I will just have to tell the stories I do know. The ones that I've lived while I was here. The first time I came to Rome was magnificent; I was dumbfounded by the ludicrous Forum and the rightfully-named colossal Colosseum. I was seduced by the bread and wine and pasta, succumbed to debauchery by the smoky cappuccino and velvety gelato. I was undone by the leather bags, the silk ties, the supple scarves, all alluringly displayed in the teasing street-side windows. The stone sidewalks beckoned me down every windy way, the impossible maze mapped only by doorway after doorway of mysteriously, decadently draped florals. The lilting tone of the Italian accent punctuated each syllable, echoing down the colorful alleys. The women tap-tap-tapping down the street in impossibly high heels. The men chain-smoking in their finest suit, dark hair a bit undone. Brooding, hollering, smirking, escaping. That's what I love about these people. They are insanely chic by owning their just-a-bit-messy demeanor. The red lipstick and rumpled dress. The snakeskin leather shoes and sweat-stained shirt, yet still, there is an allure. The peacocks are out, strutting and laughing and leaving you feeling breathless. And impossibly, unfortunately American. We just don't have this kind of sex appeal. None of us do. It's through-and-through, an Italian thing.

Canova
spanish steps

Oh.
I'll leave it to them to be alluring. I will enjoy retelling my latest escapades in Rome, which were markedly different than the last. Instead of staying out late, I was up incredibly early. Up with the birds, awakened by the clamor of my energetic baby boy. He was ready to play, eat, and see the world. So we showed him. Up, espresso, maybe a bit of biscotti, and then out the door in a swirl of readiness. We had the privilege of meeting up with our dear-hearted pals Troy and Carrie, along with their sweetheart baby daughter and their incredible parents. The 8 of us stayed in a beautiful Airbnb just off the Piazza del Popolo, in the vicinity of the Spanish Steps. The first few days we were just getting our bearings, learning how to navigate our stroller and enormous mounds of gear through the narrow doorways and down the cobbled streets. It was a challenge, but one that we were more than prepared for. We were so excited to be alive, be abroad, traveling with our son and our friends and exploring a familiar, yet completely exotic place. What a dream. I was very aware, almost hyperly-so, that we were living the dream. At least, our dream. A lot of people scoffed at me before we left town, "You're taking your baby WHERE? Why?! Why not just go alone??"  Well, we didn't want to go alone. We wanted to bring our son into every adventure, along for every ride, even if that meant slowing us down, interrupting our sleep, stretching us and challenging us.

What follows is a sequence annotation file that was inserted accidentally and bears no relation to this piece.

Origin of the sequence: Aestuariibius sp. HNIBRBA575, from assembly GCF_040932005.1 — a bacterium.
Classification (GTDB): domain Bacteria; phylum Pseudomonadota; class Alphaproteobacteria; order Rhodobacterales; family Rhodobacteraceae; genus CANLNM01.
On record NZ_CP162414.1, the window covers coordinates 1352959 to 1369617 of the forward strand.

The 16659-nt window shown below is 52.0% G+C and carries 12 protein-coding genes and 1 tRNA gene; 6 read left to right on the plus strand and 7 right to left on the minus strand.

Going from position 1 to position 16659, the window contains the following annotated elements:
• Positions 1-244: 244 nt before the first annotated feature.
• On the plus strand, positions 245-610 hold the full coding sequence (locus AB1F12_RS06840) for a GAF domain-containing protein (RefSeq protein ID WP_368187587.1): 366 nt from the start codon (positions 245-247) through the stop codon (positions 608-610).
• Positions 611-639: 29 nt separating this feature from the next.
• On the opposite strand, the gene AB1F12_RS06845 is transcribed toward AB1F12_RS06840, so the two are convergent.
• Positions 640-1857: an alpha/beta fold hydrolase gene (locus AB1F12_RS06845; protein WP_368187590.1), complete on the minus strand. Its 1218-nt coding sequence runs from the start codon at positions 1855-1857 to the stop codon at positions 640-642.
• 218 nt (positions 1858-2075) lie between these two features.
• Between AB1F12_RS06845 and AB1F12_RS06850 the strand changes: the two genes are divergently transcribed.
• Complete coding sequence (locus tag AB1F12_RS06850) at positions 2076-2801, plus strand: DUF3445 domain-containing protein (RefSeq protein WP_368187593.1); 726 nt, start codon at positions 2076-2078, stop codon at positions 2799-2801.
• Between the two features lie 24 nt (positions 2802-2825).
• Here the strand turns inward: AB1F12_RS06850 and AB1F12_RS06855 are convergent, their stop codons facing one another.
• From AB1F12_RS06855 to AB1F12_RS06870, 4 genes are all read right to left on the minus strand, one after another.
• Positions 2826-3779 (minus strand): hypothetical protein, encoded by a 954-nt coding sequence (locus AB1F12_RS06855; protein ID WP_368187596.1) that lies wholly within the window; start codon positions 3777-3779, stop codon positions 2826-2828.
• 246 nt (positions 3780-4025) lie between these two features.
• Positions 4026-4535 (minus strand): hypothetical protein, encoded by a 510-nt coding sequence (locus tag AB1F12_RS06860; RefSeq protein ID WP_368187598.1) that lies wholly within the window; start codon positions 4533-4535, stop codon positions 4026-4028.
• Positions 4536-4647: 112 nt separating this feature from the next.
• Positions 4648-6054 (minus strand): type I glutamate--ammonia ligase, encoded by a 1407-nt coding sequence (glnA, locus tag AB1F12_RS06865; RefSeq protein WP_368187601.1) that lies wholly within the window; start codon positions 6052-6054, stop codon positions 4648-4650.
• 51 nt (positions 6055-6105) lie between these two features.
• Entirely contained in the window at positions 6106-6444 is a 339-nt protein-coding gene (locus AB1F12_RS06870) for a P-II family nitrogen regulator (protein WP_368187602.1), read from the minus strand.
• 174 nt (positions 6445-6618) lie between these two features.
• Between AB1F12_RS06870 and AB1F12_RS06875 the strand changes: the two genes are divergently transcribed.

Borghese Park

Borghese.
We did Rome. We did so much that it won't possibly fit into one post, so I'll be posting all week long. One of my favorite places that we explored was the Borghese Gardens and Park, where I tried to hop the stone fence to retrieve some low-hanging lemons. I failed at my attempt.

we three
turrets
she fountain
walking and talking
those two loves
park collage
boats and things

Pantheon.
We took Everett into the Pantheon and threw him high into the air. He giggled incessantly and, thankfully, we didn't get the stare-down like when he made a ruckus in the churches. The last time we explored the Pantheon, we did the full, Rick Steves audio tour. This time, we just kind of stared in disbelief at the domed, mathematically pristine ceiling. And tried to explain the history to Everett. He just wanted to be thrown in the air. So then we mostly did that.

panth
collage
me and ev
hole